If you have enough equity in your big house, selling it and using the proceeds to buy a small house, townhouse or condo will let you face future retirement with a paid-for abode.
I think that last point is especially important if you don’t have a pension waiting for you. The biggest item in most budgets is the mortgage payment or rent. Imagine not having to pay that someday if you have only a modest retirement income to live on!
We recently saw some distant relatives at a family gathering, people we hadn’t seen for years. One asked my husband why we had moved from our big house in the suburbs to a small house in a small town.
One of the things I love about my husband is that he’s honest and direct. He simply replied, “After my industry moved overseas and I had to close my business, we couldn’t afford to live in our area any more.”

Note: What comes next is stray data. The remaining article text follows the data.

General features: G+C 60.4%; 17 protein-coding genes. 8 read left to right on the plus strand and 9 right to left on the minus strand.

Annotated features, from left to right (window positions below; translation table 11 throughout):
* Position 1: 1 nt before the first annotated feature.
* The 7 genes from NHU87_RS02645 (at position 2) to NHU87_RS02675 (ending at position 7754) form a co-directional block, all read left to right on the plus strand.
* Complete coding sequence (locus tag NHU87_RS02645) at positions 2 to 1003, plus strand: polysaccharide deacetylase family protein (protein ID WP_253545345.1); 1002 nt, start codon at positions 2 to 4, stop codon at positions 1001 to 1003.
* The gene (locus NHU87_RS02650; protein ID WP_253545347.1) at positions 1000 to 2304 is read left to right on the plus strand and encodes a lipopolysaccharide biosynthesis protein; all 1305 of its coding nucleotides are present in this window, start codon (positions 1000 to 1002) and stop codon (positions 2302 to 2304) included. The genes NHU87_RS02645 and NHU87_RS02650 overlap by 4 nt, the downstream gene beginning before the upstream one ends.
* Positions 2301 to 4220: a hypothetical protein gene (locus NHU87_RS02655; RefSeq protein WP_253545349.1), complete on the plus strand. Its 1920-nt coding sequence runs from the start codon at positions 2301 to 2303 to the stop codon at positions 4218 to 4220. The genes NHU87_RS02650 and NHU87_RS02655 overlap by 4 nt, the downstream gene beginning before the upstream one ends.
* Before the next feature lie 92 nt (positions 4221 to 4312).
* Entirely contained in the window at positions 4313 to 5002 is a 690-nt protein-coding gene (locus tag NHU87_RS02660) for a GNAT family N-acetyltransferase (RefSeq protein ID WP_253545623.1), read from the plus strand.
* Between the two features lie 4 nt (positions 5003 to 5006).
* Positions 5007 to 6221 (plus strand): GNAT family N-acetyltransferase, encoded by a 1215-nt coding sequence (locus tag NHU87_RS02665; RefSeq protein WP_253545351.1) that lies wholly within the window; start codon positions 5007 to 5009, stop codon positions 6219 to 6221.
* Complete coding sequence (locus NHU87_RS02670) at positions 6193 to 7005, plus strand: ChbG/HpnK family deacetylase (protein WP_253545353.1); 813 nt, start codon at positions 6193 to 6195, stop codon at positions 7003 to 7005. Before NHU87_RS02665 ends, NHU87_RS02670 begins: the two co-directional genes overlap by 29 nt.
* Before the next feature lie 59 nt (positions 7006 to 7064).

Simple enough, right? But it’s very hard to admit that despite your best efforts, things aren’t going well financially. The responsible way to handle things is to be proactive and downsize willingly, before you’re forced to sell everything just to keep the electricity on. But there’s a huge temptation to pretend like nothing has changed.
It’s dangerous to live in denial. Many people face financial difficulties in these hard times, and some actually make things worse by using credit to continue a lifestyle that they can no longer afford. Even when they reach the end of their rope, and are finally forced to downsize to a smaller house and/or a less desirable area, they may try to keep the façade going by putting a little spin on the situation (“We sold our house because we’re going to travel a while before moving to the Hamptons.”)
Being honest about your situation means you don’t have to wear yourself out pretending that nothing has changed. You also free others who are having financial challenges to be open and admit that the smart thing for them to do right now is to downsize. Your example can show them that there’s nothing to be embarrassed about and that life goes on…..a happy life, too.